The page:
As you can see more clearly in our photo above, the GeIL EVO X GEX416GB3200C16DC 2x8GB has a very nice black PCB. Meanwhile, its heatspreader on top is composed of two separate pieces, which are aligned by a set of tabs around the outside perimeter. The heatspreader is held to the module itself by a strip of thermally conductive adhesive, while the translucent plastic piece is locked inside with the red sliding hot switch clipped on at the top. The adhesive force between the two heatspreaders and memory ICs is extremely strong, so if you ever do take them off, keep your hair dryer kicking around -- I would not do it any other way.
From our above photo, it should also be clearer on how the heatspreaders are designed. The top edge is cast by a custom shaped mold on both pieces, and meets its corresponding section from the other half piece at the top for a complete mirror image. A series of teeth in varying sizes are located towards the center to give it a little bit of extra air ventilation room in this area. Since the pieces are made from fairly thin aluminum, it does not hold a lot of heat, therefore dissipating the heat energy relatively quickly into the surrounding environment. As you can see in the photo above, the LEDs are placed on a separate PCB, which GeIL refers to as Hybrid-Independent-Light-Module Technology. The idea is the circuitry of the memory and lighting system is completely separate electrically, so the performance of the RAM will not be affected by things like electrical noise from the LEDs. Either way, you will probably never remove them, since the main selling point of GeIL's EVO X are the RGB LED lights. If it does not clear your processor heatsink, then you might as well not buy this kit, haha.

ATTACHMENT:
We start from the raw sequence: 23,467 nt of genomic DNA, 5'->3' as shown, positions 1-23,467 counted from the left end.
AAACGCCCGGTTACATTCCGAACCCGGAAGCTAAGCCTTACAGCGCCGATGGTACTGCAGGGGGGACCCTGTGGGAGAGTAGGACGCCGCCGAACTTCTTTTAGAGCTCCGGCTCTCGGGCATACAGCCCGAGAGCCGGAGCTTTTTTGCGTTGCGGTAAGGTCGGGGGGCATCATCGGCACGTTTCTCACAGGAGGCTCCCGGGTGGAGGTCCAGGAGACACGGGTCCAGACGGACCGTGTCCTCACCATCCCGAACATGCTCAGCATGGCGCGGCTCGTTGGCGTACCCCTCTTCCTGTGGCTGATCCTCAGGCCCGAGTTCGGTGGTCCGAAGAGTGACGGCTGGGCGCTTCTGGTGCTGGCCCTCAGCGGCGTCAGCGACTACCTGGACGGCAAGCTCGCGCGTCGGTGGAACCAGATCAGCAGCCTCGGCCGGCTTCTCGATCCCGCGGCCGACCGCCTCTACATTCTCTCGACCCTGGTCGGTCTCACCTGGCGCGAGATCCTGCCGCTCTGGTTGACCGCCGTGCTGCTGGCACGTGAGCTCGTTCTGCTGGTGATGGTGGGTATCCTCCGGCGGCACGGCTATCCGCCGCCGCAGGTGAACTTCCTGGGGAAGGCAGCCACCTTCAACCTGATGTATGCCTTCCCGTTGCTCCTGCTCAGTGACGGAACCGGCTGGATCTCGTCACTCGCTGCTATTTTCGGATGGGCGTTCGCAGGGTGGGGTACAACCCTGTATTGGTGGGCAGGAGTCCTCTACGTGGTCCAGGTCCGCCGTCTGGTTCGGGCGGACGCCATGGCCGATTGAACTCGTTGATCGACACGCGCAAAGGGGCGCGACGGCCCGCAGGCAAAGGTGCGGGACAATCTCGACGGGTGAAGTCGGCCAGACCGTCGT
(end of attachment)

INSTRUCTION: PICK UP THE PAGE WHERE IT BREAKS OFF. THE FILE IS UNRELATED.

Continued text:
A closer look at the memory chips on the GeIL EVO X GEX416GB3200C16DC 2x8GB dual channel memory kit. The photo above should be quite clear -- it says "CG4L1GM88BAO93AL" on each IC. I do not know who the OEM of these chips is, but I am guessing they are probably SK Hynix, with eight 1GB chips on one side only for a total of 8GB on each DIMM. As mentioned on the previous page, these RAM modules run at a frequency of DDR4-3200 with 16-16-16-36 latencies. They operate at a stock voltage of 1.35V, which is right at the Core i3/i5/i7 maximum safe limit of 1.35V.
Our test configuration as follows:
CPU: Intel Core i7-6700K @ 4.60GHz
CPU Cooling: Noctua NH-D15 (Single fan)
Motherboard: Gigabyte GA-Z170X-UD5
Graphics: Gigabyte G1 Gaming GeForce GTX 970 4GB
Chassis: Phanteks Enthoo EVOLV ATX Tempered Glass Edition
Storage: OCZ RevoDrive 350 480GB; Kingston HyperX Predator PCIe 480GB; SanDisk Extreme PRO 480GB
Power: Seasonic Platinum 1000W
Sound: Auzentech X-Fi HomeTheater HD
Operating System: Microsoft Windows 10 Pro
- GeIL EVO X GEX416GB3200C16DC 2x8GB @ DDR4-3200 16-16-16-36
- G.Skill Ripjaws V F4-2400C15D-32GVR 2x16GB @ DDR4-2400 15-15-15-35
- Kingston HyperX Fury HX426C15FBK4/32 4x8GB @ DDR4-2666 15-17-17-35
- Kingston HyperX Savage Black HX426C15SBK4/64 4x16GB @ DDR4-2666 15-15-15-35
- Patriot Viper Elite PC4-24000 2x8GB @ DDR4-3000 16-16-16-36
1. Introduction, Packaging, Specifications
2. A Closer Look, Test System
3. Benchmark: AIDA64 CPU
4. Benchmark: AIDA64 FPU
5. Benchmark: AIDA64 Memory
6. Benchmark: PCMark 8
7. Benchmark: 3DMark
8. Benchmark: PassMark PerformanceTest 8.0
9. Benchmark: SuperPI 1M, Cinebench R15
10. Overclocking and Conclusion